The Officers at both Places have by their Address and prudence evaded for a full Month granting Clearances, in hopes that some way would be opened by which they might be extricated out of their Difficulties, that time did not pass without strong Applications and even threats, which they had great Reason to believe would soon become very serious.

It is supposed there are uow in this Port 150 Sail of Vessells; the frost generally sets in about Christmas, and continues upwards of two Months; Nothing is more certain than that so great a Number of Seamen shut up for that time, in a town destitute of all Protection to the Inhabitants, even a Militia, would commit some terrible Mischief, or rather that they would not suffer themselves to be shut up but would compel the Officers to clear Vessells without Stamps this would undoubtedly have been the Consequence of a few days longer delay. And, I hope, I need not add, it would have been highly imprudent to have hazarded the Event; the least Evil attending it would in all probability have been the Loss of about £5000—belonging to the Revenue in the Custom house.
So far Steuart’s letter has raised the specters of loss of imperial trade, famine in the Caribbean, damage to the Irish linen industry, and idle sailors rampaging through the North American ports and looting the Customs house. It may also have mentioned dogs and cats living together. All of which led up to…
The Collector came to me on the Morning of the 2d. Instant, told me his Situation, his Apprehensions and his Resolution of proceeding to business immediately; I could not refuse my Approbation and wrote circular Letters to all the other Ports in the district except Quebec, a Copy of which I have the Honour of sending herewith. I had before written to the Officers at New York when that City was governed by the Mob, that they must clear Vessells, if necessary, which they every Moment expected to be forced to, but the Arrival of their Governour gave them some Respite, and they got leave to wait till Philadelphia should take the lead; they accordingly began the 5th.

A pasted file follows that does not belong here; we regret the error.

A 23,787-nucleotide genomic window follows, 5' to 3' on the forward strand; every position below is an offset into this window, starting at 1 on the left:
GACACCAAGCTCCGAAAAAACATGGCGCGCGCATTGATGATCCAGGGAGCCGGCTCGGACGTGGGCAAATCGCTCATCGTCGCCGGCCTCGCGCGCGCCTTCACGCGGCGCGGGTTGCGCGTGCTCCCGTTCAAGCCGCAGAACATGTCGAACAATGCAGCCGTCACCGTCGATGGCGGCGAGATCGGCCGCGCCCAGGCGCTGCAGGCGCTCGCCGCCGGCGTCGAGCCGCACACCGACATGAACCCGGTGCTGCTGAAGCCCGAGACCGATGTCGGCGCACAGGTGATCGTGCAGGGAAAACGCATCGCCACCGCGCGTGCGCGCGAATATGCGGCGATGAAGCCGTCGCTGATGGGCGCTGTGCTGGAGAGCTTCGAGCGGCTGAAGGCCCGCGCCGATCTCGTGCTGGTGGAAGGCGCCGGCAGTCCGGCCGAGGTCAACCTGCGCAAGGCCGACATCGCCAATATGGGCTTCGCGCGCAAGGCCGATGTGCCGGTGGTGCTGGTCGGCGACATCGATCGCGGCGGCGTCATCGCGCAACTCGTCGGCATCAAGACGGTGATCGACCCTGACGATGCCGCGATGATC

At last Steuart had gotten to the main substance of his report: he had already told the Customs officers in New York, Philadelphia, and other ports he supervised that they should clear ships to leave without the stamped paperwork.
The Governours were applyed to, but thought proper to observe a cautious Silence. I might have done the same, but do not think it honourable, nor consistent with my duty to withhold my Advice and Opinion in a Matter of Difficulty, when called upon by those who have a Right to demand them.

Having now without Exaggeration laid before your Honours the Situation in which the Officers of these two Ports stood, it is humbly hoped that, abstracted from any Reasoning on the Propriety of the Step they have been compelled to take, their Conduct and my Approbation of it will stand justified on the Plea of Necessity and Self Preservation.
This letter is thus an example of making a decision and asking for forgiveness afterward instead of proposing an action and asking for approval in advance.

These days Steuart is best known as the slaveowner in the Somerset case, but here he was playing a small but significant role in the Stamp Act crisis.

1 comment:

R.T. said...

What I like most about your postings, including this one, is the different perspectives -- some in favor of Britain, and some opposed to Britain -- among the people in colonial/Revolutionary America. You've really opened my eyes, and I've learned a helluva lot. Thanks!

BTW, at my new blog, I hope to emulate your objectivity.

All the best from R.T. at http://empireofliberty.blogspot.com/